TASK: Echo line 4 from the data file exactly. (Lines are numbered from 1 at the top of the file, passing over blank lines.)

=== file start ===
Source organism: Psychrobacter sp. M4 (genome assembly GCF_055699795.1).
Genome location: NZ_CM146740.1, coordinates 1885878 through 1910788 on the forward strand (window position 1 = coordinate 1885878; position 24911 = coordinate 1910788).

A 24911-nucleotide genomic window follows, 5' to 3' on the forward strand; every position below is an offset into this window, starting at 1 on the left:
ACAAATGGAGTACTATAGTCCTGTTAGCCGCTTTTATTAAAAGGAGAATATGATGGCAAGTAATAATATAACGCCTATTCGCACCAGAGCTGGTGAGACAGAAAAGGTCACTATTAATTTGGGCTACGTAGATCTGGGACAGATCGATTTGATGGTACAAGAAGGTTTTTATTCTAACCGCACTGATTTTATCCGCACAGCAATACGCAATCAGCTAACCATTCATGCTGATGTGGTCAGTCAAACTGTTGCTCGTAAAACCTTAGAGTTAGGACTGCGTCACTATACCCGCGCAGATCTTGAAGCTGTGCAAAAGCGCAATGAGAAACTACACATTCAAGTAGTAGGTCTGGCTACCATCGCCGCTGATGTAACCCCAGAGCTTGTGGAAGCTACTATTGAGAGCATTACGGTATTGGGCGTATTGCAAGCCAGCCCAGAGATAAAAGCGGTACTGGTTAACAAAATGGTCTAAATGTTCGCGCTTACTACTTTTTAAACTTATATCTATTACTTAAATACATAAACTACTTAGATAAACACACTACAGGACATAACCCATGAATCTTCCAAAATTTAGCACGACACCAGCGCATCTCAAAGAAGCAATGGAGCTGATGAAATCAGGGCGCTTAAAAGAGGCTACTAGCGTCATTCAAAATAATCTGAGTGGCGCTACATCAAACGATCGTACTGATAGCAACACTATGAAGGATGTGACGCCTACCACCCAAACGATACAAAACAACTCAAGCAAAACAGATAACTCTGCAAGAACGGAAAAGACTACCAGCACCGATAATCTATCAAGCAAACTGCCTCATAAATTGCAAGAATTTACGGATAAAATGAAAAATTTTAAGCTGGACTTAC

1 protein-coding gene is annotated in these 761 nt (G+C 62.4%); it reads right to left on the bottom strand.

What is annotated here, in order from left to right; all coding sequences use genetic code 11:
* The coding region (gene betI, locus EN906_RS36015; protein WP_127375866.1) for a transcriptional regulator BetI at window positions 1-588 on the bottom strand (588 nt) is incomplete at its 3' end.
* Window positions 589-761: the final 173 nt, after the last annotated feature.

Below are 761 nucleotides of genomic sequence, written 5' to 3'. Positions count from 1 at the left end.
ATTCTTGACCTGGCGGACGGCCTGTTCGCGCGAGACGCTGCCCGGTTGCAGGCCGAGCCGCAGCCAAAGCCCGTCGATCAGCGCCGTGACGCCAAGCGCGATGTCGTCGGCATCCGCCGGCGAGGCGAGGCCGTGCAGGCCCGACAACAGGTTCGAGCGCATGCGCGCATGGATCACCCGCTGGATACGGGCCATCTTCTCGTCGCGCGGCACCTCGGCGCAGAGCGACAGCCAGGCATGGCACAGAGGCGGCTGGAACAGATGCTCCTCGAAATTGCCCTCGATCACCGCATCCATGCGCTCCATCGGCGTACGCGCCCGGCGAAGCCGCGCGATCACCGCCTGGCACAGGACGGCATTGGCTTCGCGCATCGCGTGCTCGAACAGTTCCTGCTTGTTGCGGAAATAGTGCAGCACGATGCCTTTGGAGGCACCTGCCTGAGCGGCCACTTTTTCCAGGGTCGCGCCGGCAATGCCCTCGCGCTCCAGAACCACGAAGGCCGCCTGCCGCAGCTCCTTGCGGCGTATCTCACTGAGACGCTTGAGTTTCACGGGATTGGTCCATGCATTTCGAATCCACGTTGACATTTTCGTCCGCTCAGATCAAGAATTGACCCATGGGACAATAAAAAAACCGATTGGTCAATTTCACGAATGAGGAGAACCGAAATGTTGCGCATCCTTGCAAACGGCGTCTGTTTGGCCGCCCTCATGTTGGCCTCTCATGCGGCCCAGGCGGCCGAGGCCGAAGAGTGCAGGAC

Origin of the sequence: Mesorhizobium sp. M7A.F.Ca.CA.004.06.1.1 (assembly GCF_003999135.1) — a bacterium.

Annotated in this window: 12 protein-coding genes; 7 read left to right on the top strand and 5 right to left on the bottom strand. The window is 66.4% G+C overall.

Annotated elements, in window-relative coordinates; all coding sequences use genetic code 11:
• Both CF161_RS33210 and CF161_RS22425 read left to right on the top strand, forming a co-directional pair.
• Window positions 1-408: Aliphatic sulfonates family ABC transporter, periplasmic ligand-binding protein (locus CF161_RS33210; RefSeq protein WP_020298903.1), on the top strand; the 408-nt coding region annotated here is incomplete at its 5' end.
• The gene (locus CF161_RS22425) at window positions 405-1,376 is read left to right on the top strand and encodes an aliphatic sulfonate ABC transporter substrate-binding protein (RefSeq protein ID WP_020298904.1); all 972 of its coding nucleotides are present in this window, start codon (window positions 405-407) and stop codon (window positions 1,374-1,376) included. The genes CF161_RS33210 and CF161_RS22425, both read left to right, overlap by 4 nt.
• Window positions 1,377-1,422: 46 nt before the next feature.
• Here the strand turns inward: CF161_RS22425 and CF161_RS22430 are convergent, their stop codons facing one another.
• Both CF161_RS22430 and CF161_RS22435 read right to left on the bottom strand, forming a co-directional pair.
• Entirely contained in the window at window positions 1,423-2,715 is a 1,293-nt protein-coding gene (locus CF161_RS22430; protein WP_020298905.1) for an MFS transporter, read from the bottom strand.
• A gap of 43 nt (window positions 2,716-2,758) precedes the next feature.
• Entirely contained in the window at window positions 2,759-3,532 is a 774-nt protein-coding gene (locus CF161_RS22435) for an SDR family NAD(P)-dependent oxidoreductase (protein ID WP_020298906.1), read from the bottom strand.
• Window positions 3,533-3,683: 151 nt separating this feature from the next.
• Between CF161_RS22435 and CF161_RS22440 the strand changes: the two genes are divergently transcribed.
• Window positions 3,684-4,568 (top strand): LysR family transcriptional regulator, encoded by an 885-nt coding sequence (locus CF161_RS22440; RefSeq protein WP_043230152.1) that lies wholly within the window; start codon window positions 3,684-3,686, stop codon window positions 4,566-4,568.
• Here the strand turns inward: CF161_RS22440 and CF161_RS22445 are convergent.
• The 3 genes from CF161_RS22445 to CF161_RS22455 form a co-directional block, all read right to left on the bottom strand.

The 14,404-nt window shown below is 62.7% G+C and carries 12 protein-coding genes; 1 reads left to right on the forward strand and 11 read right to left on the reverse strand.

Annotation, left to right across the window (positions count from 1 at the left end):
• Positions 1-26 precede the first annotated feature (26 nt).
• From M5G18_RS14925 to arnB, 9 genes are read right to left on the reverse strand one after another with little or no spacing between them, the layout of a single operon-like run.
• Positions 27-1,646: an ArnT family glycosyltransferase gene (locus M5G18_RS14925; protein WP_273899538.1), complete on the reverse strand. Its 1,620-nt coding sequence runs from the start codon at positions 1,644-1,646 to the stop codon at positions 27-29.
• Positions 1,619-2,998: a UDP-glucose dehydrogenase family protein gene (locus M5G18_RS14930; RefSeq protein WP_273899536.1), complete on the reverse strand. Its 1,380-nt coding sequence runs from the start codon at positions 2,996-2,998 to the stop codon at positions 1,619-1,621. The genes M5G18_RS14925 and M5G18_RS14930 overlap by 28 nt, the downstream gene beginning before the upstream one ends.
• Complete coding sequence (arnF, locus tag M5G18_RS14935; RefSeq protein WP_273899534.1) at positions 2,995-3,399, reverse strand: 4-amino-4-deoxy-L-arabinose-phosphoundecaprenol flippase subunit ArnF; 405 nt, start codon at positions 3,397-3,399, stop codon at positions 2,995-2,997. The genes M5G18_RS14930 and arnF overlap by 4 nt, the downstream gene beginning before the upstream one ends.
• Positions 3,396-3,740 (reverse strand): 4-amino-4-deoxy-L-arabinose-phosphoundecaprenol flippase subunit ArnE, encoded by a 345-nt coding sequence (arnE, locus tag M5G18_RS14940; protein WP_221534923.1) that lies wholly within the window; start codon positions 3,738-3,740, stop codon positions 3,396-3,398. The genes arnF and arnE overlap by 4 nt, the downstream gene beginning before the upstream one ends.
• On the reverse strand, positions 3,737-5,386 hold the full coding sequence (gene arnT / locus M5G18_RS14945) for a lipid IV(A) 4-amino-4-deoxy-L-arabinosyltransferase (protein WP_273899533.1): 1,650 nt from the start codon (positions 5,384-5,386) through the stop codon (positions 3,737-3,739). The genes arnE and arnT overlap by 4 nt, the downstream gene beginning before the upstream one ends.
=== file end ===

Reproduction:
ACAAATGGAGTACTATAGTCCTGTTAGCCGCTTTTATTAAAAGGAGAATATGATGGCAAGTAATAATATAACGCCTATTCGCACCAGAGCTGGTGAGACAGAAAAGGTCACTATTAATTTGGGCTACGTAGATCTGGGACAGATCGATTTGATGGTACAAGAAGGTTTTTATTCTAACCGCACTGATTTTATCCGCACAGCAATACGCAATCAGCTAACCATTCATGCTGATGTGGTCAGTCAAACTGTTGCTCGTAAAACCTTAGAGTTAGGACTGCGTCACTATACCCGCGCAGATCTTGAAGCTGTGCAAAAGCGCAATGAGAAACTACACATTCAAGTAGTAGGTCTGGCTACCATCGCCGCTGATGTAACCCCAGAGCTTGTGGAAGCTACTATTGAGAGCATTACGGTATTGGGCGTATTGCAAGCCAGCCCAGAGATAAAAGCGGTACTGGTTAACAAAATGGTCTAAATGTTCGCGCTTACTACTTTTTAAACTTATATCTATTACTTAAATACATAAACTACTTAGATAAACACACTACAGGACATAACCCATGAATCTTCCAAAATTTAGCACGACACCAGCGCATCTCAAAGAAGCAATGGAGCTGATGAAATCAGGGCGCTTAAAAGAGGCTACTAGCGTCATTCAAAATAATCTGAGTGGCGCTACATCAAACGATCGTACTGATAGCAACACTATGAAGGATGTGACGCCTACCACCCAAACGATACAAAACAACTCAAGCAAAACAGATAACTCTGCAAGAACGGAAAAGACTACCAGCACCGATAATCTATCAAGCAAACTGCCTCATAAATTGCAAGAATTTACGGATAAAATGAAAAATTTTAAGCTGGACTTAC